Epiphanyblog

All about ideas…

It’s about “Pay to Play”

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We all know that Congress no longer really reflects the views and desires and policy needs of the average American voter. We all know special interests buy legislation through lobbying donations, and a variety of special interest and political PACs.

Newt Gingrich

Democrats and Republicans alike sup at the “pay to play” table that Newt Gingrich introduced into the House.

But for the first time, the history of this change has been documented in a new report (pdf) by Thomas Ferguson, INET Conference Bretton Woods.

As means to this end, leaders staged more and more votes not to move legislation, but to score points with some segment of the public or signal important outside constituencies. For the same reason, they sometimes made exemplary efforts to hold up bills by prolonging debate or, in the Senate, putting presidential nominations on hold. Meanwhile, they set formal or informal quotas for congressmen and women – here even conservative Republicans stoutly defended equal rights – for member contributions to the national congressional committees. The national fundraising committees, in turn, poured resources into elections to secure and hold majority control.17 Contests for relatively rare “open seats” that had no incumbent running or races in which incumbents looked unsafe received particularly heavy attention, since those were most likely to sway the balance of forces inside each chamber.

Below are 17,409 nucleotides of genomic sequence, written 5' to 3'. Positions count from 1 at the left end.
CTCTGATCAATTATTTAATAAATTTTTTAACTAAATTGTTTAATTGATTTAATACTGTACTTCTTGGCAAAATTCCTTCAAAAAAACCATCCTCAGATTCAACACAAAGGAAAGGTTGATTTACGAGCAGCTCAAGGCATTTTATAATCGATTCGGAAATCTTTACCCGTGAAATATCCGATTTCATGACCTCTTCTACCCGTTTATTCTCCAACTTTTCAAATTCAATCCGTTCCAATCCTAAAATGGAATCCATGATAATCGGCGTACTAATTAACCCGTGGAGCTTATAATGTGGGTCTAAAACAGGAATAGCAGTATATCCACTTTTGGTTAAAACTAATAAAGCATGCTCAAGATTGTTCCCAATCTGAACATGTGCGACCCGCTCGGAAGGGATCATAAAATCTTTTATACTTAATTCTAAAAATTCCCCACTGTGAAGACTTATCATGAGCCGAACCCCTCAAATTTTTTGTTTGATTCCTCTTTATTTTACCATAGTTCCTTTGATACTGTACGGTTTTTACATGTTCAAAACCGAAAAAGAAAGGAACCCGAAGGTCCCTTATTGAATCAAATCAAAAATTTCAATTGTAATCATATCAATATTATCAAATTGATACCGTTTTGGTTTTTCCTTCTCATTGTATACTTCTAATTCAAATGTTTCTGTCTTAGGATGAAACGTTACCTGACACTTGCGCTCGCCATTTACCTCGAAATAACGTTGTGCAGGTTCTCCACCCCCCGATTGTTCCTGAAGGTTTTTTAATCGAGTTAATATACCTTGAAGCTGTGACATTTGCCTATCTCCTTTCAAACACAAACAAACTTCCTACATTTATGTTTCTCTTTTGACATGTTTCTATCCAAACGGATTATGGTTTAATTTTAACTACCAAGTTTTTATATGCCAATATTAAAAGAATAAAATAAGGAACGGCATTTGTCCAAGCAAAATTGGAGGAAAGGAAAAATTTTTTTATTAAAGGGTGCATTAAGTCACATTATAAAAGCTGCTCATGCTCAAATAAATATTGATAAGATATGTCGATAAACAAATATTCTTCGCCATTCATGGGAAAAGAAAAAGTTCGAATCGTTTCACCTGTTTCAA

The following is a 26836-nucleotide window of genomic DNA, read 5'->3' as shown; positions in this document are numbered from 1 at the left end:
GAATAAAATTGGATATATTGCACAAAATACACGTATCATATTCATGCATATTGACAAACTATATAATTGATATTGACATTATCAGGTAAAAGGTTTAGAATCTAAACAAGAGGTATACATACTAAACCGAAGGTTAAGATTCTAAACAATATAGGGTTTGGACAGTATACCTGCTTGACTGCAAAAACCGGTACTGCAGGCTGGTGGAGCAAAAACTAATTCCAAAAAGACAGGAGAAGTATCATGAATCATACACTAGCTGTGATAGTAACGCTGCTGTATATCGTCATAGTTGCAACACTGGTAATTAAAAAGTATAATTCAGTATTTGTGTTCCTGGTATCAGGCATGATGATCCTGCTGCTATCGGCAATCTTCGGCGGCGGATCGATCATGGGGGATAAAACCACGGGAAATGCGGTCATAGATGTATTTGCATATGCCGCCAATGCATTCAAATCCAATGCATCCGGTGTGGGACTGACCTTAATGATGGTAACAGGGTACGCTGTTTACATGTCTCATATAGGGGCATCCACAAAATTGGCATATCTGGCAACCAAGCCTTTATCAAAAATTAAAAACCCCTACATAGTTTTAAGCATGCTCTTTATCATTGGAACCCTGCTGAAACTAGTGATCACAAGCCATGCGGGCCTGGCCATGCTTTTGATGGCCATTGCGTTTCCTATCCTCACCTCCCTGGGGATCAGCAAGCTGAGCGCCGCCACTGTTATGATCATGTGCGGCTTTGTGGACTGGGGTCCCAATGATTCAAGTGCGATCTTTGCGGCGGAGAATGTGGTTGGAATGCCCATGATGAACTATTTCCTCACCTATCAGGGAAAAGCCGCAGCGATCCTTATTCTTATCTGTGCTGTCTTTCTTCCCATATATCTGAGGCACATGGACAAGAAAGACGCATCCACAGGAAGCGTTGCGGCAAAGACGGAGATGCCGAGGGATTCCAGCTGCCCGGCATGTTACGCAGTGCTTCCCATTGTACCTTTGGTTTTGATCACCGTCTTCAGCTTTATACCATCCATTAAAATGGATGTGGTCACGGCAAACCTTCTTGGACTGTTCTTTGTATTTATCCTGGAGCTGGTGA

Allusions to Congressional “Leviathans” had been flying around for some years;
here, at last, the real thing was taking shape: centralized parties, presided over by leaders with far more power than in recent decades, running the equivalent of hog calls for resources, trying to secure the widest possible audiences for their slogans and projecting their claims through a mass media that was more than happy to play along with right thinking spokespersons of both parties.18 The members, in turn, scrambled to raise enough money to meet the quotas the leaders set as the price of securing influence in the House or the Senate.

I’m not sure how this “pay to play” scenario can be changed, given the SCOTUS ruling on Citizens United and its current, apparent leanings against Arizona’s public financing law, but it’s clear the American public must demand a change in campaign finances that reflect their interests, not just those of large donors.

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Written by Valerie Curl

April 14, 2011 at 9:55 AM

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